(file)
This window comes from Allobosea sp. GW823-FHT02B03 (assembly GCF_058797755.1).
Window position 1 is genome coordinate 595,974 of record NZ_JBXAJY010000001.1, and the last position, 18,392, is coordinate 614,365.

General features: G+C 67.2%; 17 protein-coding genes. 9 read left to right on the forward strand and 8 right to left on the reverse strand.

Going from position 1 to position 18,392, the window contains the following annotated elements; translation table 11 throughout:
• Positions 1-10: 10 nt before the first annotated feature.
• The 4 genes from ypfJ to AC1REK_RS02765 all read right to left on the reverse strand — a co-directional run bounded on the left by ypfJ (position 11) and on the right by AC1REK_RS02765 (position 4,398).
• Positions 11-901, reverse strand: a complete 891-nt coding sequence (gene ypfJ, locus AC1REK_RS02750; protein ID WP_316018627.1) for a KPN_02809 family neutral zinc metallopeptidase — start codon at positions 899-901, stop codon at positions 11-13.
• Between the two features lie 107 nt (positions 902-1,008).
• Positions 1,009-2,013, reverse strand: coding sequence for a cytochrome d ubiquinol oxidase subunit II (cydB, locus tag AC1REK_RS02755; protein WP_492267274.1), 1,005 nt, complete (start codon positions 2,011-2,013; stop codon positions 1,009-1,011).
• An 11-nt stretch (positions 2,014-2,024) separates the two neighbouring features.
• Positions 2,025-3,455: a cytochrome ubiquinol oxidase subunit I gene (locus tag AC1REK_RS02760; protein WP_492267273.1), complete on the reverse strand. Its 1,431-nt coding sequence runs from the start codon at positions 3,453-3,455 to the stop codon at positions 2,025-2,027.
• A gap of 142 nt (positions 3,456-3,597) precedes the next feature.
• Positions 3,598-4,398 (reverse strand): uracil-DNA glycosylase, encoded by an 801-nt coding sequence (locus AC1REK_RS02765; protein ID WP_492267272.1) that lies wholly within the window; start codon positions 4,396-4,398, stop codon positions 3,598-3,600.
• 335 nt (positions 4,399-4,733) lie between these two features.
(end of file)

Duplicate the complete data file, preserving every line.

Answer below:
This window comes from Allobosea sp. GW823-FHT02B03 (assembly GCF_058797755.1).
Window position 1 is genome coordinate 595,974 of record NZ_JBXAJY010000001.1, and the last position, 18,392, is coordinate 614,365.

General features: G+C 67.2%; 17 protein-coding genes. 9 read left to right on the forward strand and 8 right to left on the reverse strand.

Going from position 1 to position 18,392, the window contains the following annotated elements; translation table 11 throughout:
• Positions 1-10: 10 nt before the first annotated feature.
• The 4 genes from ypfJ to AC1REK_RS02765 all read right to left on the reverse strand — a co-directional run bounded on the left by ypfJ (position 11) and on the right by AC1REK_RS02765 (position 4,398).
• Positions 11-901, reverse strand: a complete 891-nt coding sequence (gene ypfJ, locus AC1REK_RS02750; protein ID WP_316018627.1) for a KPN_02809 family neutral zinc metallopeptidase — start codon at positions 899-901, stop codon at positions 11-13.
• Between the two features lie 107 nt (positions 902-1,008).
• Positions 1,009-2,013, reverse strand: coding sequence for a cytochrome d ubiquinol oxidase subunit II (cydB, locus tag AC1REK_RS02755; protein WP_492267274.1), 1,005 nt, complete (start codon positions 2,011-2,013; stop codon positions 1,009-1,011).
• An 11-nt stretch (positions 2,014-2,024) separates the two neighbouring features.
• Positions 2,025-3,455: a cytochrome ubiquinol oxidase subunit I gene (locus tag AC1REK_RS02760; protein WP_492267273.1), complete on the reverse strand. Its 1,431-nt coding sequence runs from the start codon at positions 3,453-3,455 to the stop codon at positions 2,025-2,027.
• A gap of 142 nt (positions 3,456-3,597) precedes the next feature.
• Positions 3,598-4,398 (reverse strand): uracil-DNA glycosylase, encoded by an 801-nt coding sequence (locus AC1REK_RS02765; protein ID WP_492267272.1) that lies wholly within the window; start codon positions 4,396-4,398, stop codon positions 3,598-3,600.
• 335 nt (positions 4,399-4,733) lie between these two features.